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Verizon Businesses Communications Network Networking United States Wireless Networking

8,500 Verizon Customers Disconnected Because of 'Substantial' Data Use (arstechnica.com) 108

An anonymous reader quotes a report from Ars Technica: Verizon is disconnecting another 8,500 rural customers from its wireless network, saying that roaming charges have made certain customer accounts unprofitable for the carrier. The 8,500 customers have 19,000 lines and live in 13 states (Alaska, Idaho, Iowa, Indiana, Kentucky, Maine, Michigan, Missouri, Montana, North Carolina, Oklahoma, Utah, and Wisconsin), a Verizon Wireless spokesperson told Ars today. They received notices of disconnection this month and will lose access to Verizon service on October 17. Verizon said in June that it was only disconnecting "a small group of customers" who were "using vast amounts of data -- some as much as a terabyte or more a month -- outside of our network footprint." But one customer, who contacted Ars this week about being disconnected, said her family never used more than 50GB of data across four lines despite having an "unlimited" data plan. We asked Verizon whether 50GB a month is a normal cut-off point in its disconnections of rural customers, but the company did not provide a specific answer. "These customers live outside of areas where Verizon operates our own network," Verizon said. "Many of the affected consumer lines use a substantial amount of data while roaming on other providers' networks and the roaming costs generated by these lines exceed what these consumers pay us each month. We sent these notices in advance so customers have plenty of time to choose another wireless provider."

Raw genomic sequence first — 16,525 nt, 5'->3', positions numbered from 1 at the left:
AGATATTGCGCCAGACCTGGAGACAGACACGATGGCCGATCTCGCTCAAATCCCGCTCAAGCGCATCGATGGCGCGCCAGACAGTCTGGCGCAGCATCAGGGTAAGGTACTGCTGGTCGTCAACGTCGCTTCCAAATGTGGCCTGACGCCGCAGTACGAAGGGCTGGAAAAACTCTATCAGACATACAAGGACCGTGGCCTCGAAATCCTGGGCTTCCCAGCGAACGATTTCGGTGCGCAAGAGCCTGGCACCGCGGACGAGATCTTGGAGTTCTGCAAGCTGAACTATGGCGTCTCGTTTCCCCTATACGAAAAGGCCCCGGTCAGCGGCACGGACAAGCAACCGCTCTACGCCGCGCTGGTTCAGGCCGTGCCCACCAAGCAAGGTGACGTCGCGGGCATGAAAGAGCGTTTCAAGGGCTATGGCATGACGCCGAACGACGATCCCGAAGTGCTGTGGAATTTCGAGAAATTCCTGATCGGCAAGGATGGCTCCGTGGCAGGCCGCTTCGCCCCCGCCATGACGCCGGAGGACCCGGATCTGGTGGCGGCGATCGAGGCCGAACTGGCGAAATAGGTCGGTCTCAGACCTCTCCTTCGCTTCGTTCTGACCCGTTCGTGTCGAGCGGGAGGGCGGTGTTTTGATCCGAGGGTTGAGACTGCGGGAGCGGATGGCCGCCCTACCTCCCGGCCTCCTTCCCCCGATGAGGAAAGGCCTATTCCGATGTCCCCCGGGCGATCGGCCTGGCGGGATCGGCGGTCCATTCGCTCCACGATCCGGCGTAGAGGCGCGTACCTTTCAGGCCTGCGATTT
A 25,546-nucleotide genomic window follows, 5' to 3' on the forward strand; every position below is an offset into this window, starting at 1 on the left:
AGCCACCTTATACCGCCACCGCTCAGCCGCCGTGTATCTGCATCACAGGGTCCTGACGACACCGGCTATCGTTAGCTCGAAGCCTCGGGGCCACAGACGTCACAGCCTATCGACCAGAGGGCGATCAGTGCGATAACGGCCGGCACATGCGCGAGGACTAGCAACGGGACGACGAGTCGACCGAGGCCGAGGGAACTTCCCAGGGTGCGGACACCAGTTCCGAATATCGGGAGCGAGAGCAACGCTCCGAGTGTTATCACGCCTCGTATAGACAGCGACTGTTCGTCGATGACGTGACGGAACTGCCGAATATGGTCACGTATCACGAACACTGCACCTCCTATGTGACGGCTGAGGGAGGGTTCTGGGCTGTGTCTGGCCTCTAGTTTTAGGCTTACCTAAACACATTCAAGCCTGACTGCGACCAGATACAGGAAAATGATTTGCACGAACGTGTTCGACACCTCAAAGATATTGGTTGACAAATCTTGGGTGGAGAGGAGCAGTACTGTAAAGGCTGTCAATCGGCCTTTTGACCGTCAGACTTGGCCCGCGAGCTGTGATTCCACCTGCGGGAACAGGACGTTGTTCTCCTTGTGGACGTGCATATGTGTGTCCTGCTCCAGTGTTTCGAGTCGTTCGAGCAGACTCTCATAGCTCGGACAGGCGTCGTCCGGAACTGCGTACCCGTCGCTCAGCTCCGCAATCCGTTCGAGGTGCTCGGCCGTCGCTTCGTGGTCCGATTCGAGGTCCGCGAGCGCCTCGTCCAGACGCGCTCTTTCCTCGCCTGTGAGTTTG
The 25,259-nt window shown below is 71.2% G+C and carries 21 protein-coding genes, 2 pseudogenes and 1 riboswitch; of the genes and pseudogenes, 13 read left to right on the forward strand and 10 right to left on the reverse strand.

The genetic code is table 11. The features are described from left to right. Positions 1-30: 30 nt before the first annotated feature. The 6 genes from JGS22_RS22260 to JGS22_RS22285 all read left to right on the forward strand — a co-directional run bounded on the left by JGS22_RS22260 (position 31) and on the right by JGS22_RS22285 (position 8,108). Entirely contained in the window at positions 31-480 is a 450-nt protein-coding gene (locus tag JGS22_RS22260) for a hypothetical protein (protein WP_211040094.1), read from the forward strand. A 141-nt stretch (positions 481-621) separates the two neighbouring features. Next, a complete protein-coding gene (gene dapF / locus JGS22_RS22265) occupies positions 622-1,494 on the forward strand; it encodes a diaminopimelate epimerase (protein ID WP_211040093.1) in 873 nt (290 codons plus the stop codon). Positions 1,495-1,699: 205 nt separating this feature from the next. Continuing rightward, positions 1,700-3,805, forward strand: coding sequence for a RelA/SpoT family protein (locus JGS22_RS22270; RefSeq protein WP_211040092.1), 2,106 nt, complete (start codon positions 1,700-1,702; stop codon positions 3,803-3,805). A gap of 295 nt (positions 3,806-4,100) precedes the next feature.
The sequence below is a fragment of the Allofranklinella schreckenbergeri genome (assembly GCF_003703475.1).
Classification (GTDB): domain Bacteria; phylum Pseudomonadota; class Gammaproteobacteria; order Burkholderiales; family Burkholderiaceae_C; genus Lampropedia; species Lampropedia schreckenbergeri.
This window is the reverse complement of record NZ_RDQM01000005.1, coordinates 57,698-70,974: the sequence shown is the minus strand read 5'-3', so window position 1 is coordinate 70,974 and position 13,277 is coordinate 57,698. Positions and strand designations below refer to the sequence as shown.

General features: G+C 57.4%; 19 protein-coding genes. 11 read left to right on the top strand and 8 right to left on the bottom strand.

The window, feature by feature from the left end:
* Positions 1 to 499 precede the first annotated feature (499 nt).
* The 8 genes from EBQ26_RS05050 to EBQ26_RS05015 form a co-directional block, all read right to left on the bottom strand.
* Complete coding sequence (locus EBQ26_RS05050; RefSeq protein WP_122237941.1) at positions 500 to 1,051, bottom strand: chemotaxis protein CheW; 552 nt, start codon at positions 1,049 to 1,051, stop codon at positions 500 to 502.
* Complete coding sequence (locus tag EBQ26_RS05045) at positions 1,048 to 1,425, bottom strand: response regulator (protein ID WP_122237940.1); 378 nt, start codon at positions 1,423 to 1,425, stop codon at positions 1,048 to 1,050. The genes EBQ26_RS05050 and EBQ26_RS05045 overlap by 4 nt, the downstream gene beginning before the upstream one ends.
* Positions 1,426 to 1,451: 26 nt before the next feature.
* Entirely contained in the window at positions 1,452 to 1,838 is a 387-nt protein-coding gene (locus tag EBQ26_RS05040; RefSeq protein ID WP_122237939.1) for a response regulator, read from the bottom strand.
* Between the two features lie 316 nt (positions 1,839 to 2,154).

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8,500 Verizon Customers Disconnected Because of 'Substantial' Data Use

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  • by Anonymous Coward

    He could have stopped this and didn't. It's time to impeach him, NOW!!!

  • by Kaenneth ( 82978 ) on Friday September 15, 2017 @05:05PM (#55206099) Homepage Journal

    A small rural provider could easily pump fake data to bill big phone companies for fake usage...

    • by Anonymous Coward on Friday September 15, 2017 @05:20PM (#55206191)

      A small rural provider could easily pump fake data to bill big phone companies for fake usage...

      It's possible. But, quite honestly, I'd accept "cheap and lying bastards run cell companies and arbitrarily decide they didn't really mean 'unlimited' even though they said so" on face value without the need for someone to be actively doing something like you suggest.

      There doesn't need to be some conspiracy to defraud Verizon when Verizon being cheap bastards who rely on you not using data is a 100% plausible thing.